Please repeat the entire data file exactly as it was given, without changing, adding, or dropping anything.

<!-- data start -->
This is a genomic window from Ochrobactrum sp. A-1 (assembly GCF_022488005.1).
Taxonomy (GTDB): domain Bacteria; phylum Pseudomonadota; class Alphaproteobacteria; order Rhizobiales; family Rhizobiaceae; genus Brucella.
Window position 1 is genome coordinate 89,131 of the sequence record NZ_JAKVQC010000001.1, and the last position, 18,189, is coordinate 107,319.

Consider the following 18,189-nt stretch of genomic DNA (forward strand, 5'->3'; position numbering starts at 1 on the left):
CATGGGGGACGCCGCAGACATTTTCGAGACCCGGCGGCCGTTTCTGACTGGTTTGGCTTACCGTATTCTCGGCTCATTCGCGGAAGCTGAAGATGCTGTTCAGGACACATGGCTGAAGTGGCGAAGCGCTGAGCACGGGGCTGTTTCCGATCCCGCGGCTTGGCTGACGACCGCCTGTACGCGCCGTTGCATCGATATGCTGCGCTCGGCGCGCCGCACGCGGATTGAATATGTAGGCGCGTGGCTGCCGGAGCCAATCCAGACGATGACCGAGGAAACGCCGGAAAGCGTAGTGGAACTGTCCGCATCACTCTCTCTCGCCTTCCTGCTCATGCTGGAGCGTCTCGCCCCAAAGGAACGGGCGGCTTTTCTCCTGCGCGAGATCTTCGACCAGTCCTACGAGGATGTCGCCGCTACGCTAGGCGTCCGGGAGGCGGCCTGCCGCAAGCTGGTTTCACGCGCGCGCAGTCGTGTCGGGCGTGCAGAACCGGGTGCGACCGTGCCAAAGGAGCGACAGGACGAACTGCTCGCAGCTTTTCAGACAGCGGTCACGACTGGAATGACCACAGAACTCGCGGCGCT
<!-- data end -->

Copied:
This is a genomic window from Ochrobactrum sp. A-1 (assembly GCF_022488005.1).
Taxonomy (GTDB): domain Bacteria; phylum Pseudomonadota; class Alphaproteobacteria; order Rhizobiales; family Rhizobiaceae; genus Brucella.
Window position 1 is genome coordinate 89,131 of the sequence record NZ_JAKVQC010000001.1, and the last position, 18,189, is coordinate 107,319.

Consider the following 18,189-nt stretch of genomic DNA (forward strand, 5'->3'; position numbering starts at 1 on the left):
CATGGGGGACGCCGCAGACATTTTCGAGACCCGGCGGCCGTTTCTGACTGGTTTGGCTTACCGTATTCTCGGCTCATTCGCGGAAGCTGAAGATGCTGTTCAGGACACATGGCTGAAGTGGCGAAGCGCTGAGCACGGGGCTGTTTCCGATCCCGCGGCTTGGCTGACGACCGCCTGTACGCGCCGTTGCATCGATATGCTGCGCTCGGCGCGCCGCACGCGGATTGAATATGTAGGCGCGTGGCTGCCGGAGCCAATCCAGACGATGACCGAGGAAACGCCGGAAAGCGTAGTGGAACTGTCCGCATCACTCTCTCTCGCCTTCCTGCTCATGCTGGAGCGTCTCGCCCCAAAGGAACGGGCGGCTTTTCTCCTGCGCGAGATCTTCGACCAGTCCTACGAGGATGTCGCCGCTACGCTAGGCGTCCGGGAGGCGGCCTGCCGCAAGCTGGTTTCACGCGCGCGCAGTCGTGTCGGGCGTGCAGAACCGGGTGCGACCGTGCCAAAGGAGCGACAGGACGAACTGCTCGCAGCTTTTCAGACAGCGGTCACGACTGGAATGACCACAGAACTCGCGGCGCT